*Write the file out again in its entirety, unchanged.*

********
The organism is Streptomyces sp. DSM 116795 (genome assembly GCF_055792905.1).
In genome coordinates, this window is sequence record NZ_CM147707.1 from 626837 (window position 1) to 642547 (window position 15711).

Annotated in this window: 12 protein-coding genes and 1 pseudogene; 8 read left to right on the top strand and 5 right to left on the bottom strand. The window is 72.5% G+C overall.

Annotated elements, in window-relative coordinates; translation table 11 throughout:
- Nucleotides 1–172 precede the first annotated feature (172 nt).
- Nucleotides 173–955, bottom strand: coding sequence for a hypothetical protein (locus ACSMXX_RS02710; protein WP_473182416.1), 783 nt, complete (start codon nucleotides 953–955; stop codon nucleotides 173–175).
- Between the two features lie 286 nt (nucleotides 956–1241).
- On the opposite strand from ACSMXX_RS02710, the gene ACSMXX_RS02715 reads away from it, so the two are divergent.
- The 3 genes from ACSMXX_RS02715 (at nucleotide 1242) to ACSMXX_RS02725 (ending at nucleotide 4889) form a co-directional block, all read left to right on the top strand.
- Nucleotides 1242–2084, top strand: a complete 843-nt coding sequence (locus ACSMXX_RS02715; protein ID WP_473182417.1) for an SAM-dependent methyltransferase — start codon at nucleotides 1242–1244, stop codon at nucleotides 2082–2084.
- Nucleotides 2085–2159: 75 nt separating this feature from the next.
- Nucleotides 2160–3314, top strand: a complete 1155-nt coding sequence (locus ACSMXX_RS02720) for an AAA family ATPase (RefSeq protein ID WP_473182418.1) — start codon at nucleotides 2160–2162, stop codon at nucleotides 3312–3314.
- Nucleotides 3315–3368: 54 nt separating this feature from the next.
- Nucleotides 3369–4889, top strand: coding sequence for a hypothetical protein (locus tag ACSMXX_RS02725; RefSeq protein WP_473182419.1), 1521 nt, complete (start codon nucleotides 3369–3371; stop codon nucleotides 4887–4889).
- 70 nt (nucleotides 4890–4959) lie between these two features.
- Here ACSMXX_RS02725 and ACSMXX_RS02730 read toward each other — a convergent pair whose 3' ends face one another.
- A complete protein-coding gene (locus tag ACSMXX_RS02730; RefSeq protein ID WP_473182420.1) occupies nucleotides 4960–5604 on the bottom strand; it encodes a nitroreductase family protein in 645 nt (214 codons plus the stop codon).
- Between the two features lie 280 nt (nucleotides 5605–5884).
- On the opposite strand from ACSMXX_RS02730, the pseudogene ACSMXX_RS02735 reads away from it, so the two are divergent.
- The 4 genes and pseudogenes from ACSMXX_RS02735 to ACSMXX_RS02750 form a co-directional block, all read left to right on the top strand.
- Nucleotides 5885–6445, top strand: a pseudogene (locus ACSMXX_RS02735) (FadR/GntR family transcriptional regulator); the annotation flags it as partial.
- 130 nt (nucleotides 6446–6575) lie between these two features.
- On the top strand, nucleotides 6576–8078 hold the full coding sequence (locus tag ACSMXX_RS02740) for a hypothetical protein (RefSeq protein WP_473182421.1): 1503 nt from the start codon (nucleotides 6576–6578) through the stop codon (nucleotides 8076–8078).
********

The organism is Streptomyces sp. DSM 116795 (genome assembly GCF_055792905.1).
In genome coordinates, this window is sequence record NZ_CM147707.1 from 626837 (window position 1) to 642547 (window position 15711).

Annotated in this window: 12 protein-coding genes and 1 pseudogene; 8 read left to right on the top strand and 5 right to left on the bottom strand. The window is 72.5% G+C overall.

Annotated elements, in window-relative coordinates; translation table 11 throughout:
- Nucleotides 1–172 precede the first annotated feature (172 nt).
- Nucleotides 173–955, bottom strand: coding sequence for a hypothetical protein (locus ACSMXX_RS02710; protein WP_473182416.1), 783 nt, complete (start codon nucleotides 953–955; stop codon nucleotides 173–175).
- Between the two features lie 286 nt (nucleotides 956–1241).
- On the opposite strand from ACSMXX_RS02710, the gene ACSMXX_RS02715 reads away from it, so the two are divergent.
- The 3 genes from ACSMXX_RS02715 (at nucleotide 1242) to ACSMXX_RS02725 (ending at nucleotide 4889) form a co-directional block, all read left to right on the top strand.
- Nucleotides 1242–2084, top strand: a complete 843-nt coding sequence (locus ACSMXX_RS02715; protein ID WP_473182417.1) for an SAM-dependent methyltransferase — start codon at nucleotides 1242–1244, stop codon at nucleotides 2082–2084.
- Nucleotides 2085–2159: 75 nt separating this feature from the next.
- Nucleotides 2160–3314, top strand: a complete 1155-nt coding sequence (locus ACSMXX_RS02720) for an AAA family ATPase (RefSeq protein ID WP_473182418.1) — start codon at nucleotides 2160–2162, stop codon at nucleotides 3312–3314.
- Nucleotides 3315–3368: 54 nt separating this feature from the next.
- Nucleotides 3369–4889, top strand: coding sequence for a hypothetical protein (locus tag ACSMXX_RS02725; RefSeq protein WP_473182419.1), 1521 nt, complete (start codon nucleotides 3369–3371; stop codon nucleotides 4887–4889).
- 70 nt (nucleotides 4890–4959) lie between these two features.
- Here ACSMXX_RS02725 and ACSMXX_RS02730 read toward each other — a convergent pair whose 3' ends face one another.
- A complete protein-coding gene (locus tag ACSMXX_RS02730; RefSeq protein ID WP_473182420.1) occupies nucleotides 4960–5604 on the bottom strand; it encodes a nitroreductase family protein in 645 nt (214 codons plus the stop codon).
- Between the two features lie 280 nt (nucleotides 5605–5884).
- On the opposite strand from ACSMXX_RS02730, the pseudogene ACSMXX_RS02735 reads away from it, so the two are divergent.
- The 4 genes and pseudogenes from ACSMXX_RS02735 to ACSMXX_RS02750 form a co-directional block, all read left to right on the top strand.
- Nucleotides 5885–6445, top strand: a pseudogene (locus ACSMXX_RS02735) (FadR/GntR family transcriptional regulator); the annotation flags it as partial.
- 130 nt (nucleotides 6446–6575) lie between these two features.
- On the top strand, nucleotides 6576–8078 hold the full coding sequence (locus tag ACSMXX_RS02740) for a hypothetical protein (RefSeq protein WP_473182421.1): 1503 nt from the start codon (nucleotides 6576–6578) through the stop codon (nucleotides 8076–8078).